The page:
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Tuesday, 21 September 2021

Europe is getting squeezed on gas supplies. They should look across the Med.

European governments look set to spend EUR bns to subsidise households gas and electricity bills, as record high prices threaten a winter energy crisis across the continent, the Financial Times reports. Italy is expected to follow France in announcing an EUR multi-bn support package to help households pay their electricity bills, ahead of a meeting between EU leaders this week to discuss national responses to rising power costs. The UK government, meanwhile, may have to prop up bigger energy companies with loans after admitting the potential for a wave of bankruptcies over the winter after several smaller firms went bust in August.

Why are gas prices surging? Low storage supplies and a reduction in Russian gas exports to the continent in favor of Asian markets are the immediate drivers of the price squeeze, though fingers are pointing in all directions as to what got us here. Spain has placed the blame squarely at the feet of gas companies for raking it in, and is calling for coordinated EU-wide action “to avoid being at their mercy.” Some energy companies say a sharp reduction in gas supply amid the switch to renewables is behind the price squeeze, while other players are using the situation to call for the EU’s planned carbon tax to be scrapped. But the EU energy commissioner is holding firm on the need to switch to clean energy: “The only real, long-term solution here is to increase the share of renewable energy, which is already generally the cheapest energy on the market,” she told the FT.

Here’s a thought: Why not buy EastMed gas? Egypt, along with Cyprus, Greece, Israel, Italy, Jordan and Palestine, have officially set up the East Mediterranean Gas Forum (EMGF) with Cairo as the location of its HQ to cooperate on natural gas policy and infrastructure. The move is a big step towards our ambitions of being a regional natural gas hope, wth Egypt’s liquefaction plants servicing the region and used as jump off point for export outside the region. Egypt and Cyprus agreed last week to begin studies that would pave the way for Cypriot gas to be sent to Egypt for re-export.


Instead of doing more to fight income inequality, the rich are trying to fund their immortality: A growing number of Silicon Valley tech bn’aires are investing in the fast-emerging field of longevity, aiming to help people “cheat death,” reports CNBC. Meds, therapies, and other life science tech is currently being researched by the likes of Amazon’s Jeff Bezos, Alphabet’s Larry Page, and Oracle’s Larry Ellison. If / when this tech is brought to the public, it makes sense that it will probably be unaffordable for the average consumer. However, with all tech that was once limited to the wealthy elites, it eventually trickles down through the classes and will “benefit humanity as a whole”, investors tell CNBC, including Skype co-founder Jaan Tallinn.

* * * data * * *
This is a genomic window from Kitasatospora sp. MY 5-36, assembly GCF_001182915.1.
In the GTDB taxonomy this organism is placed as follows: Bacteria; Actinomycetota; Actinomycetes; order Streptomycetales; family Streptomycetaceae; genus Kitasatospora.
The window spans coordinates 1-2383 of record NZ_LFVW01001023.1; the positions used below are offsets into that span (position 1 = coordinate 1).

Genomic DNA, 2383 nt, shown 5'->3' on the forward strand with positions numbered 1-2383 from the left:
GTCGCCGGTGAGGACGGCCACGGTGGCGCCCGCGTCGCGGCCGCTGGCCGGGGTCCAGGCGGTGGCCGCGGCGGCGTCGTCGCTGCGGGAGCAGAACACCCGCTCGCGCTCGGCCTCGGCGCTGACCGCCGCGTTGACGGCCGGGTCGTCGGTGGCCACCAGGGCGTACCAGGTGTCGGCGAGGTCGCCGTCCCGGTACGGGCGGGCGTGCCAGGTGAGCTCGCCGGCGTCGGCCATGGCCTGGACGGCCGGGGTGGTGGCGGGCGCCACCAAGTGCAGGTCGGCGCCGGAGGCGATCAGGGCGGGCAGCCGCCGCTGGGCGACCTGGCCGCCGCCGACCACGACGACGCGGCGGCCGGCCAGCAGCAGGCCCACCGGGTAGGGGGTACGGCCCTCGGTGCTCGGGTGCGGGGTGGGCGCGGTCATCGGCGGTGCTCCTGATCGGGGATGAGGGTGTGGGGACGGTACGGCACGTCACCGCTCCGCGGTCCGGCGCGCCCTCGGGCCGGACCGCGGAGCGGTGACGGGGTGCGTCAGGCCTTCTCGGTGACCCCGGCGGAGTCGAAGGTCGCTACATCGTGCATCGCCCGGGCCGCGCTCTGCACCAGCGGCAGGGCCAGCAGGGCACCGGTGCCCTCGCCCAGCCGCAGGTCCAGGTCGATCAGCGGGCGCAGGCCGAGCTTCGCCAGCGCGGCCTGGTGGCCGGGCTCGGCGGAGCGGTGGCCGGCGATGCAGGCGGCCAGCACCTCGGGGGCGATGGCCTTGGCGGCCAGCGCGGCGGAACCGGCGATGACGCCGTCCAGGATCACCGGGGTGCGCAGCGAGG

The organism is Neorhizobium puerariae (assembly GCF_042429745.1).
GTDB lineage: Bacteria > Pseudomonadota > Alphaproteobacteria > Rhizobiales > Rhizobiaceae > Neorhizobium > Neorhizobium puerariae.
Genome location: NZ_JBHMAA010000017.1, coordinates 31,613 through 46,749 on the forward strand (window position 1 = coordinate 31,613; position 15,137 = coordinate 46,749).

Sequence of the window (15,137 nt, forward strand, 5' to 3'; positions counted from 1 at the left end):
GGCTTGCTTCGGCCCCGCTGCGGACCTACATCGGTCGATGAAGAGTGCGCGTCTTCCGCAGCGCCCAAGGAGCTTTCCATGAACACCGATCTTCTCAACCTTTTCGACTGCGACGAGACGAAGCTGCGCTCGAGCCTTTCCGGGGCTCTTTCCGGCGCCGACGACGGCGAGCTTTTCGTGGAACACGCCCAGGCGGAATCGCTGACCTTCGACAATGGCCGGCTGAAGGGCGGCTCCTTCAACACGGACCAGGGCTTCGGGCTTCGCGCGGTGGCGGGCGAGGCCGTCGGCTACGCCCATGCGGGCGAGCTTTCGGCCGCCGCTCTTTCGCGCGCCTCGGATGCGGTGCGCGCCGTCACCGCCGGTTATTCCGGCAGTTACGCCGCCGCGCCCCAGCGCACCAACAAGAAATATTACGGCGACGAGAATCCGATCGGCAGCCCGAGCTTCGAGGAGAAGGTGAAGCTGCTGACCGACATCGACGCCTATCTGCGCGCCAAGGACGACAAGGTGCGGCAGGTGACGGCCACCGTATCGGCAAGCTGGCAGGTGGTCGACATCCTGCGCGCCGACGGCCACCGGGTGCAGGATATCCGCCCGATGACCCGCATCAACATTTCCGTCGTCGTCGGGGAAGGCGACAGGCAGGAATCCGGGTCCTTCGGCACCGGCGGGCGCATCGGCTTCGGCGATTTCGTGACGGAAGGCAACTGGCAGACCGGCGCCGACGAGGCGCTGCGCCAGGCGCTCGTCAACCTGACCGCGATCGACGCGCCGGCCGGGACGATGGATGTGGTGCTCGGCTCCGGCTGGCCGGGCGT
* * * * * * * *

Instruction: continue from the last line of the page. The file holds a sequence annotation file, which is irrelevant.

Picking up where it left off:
We’re about to see how valuable their ‘immortality’ investments really are: Stay tuned for the listing of Juvenescence, British bn’aire Jim Mellon’s life extension company which was meant to take place in six to 12 months last September, reported CNBC then. Juvenescence is working to provide a wide range of anti-ageing therapies that it thinks have the potential to extend human life, but the IPO is yet to happen.

Are we really at a point where this is a reality? Read Lifespan: Why We Age―and Why We Don't Have To by Harvard Scientist David Sinclair and Matthew D. LaPlante, where the duo explain recent advances in genetic reprogramming that could allow people to not just feel younger, but actually become younger.


Twitter will pay USD 809.5 mn to settle a 2016 lawsuit alleging the company was misleading investors about the number of its monthly active users and timeline views, the company said in a press release. Under the settlement, all claims against the company and the other defendants will be resolved and clearing them of any fault, liability of wrongdoing. “Twitter and the individual defendants continue to deny any wrongdoing or any other improper actions,” the statement said, explaining that the settlement will be paid during 4Q2021. The settlement is still subject to court approval. The lawsuit was led by the National Elevator Industry Pension Fund, represented by Robbins Geller Rudman & Dowd, and KBC Asset Management NV, represented by Motley Rice.

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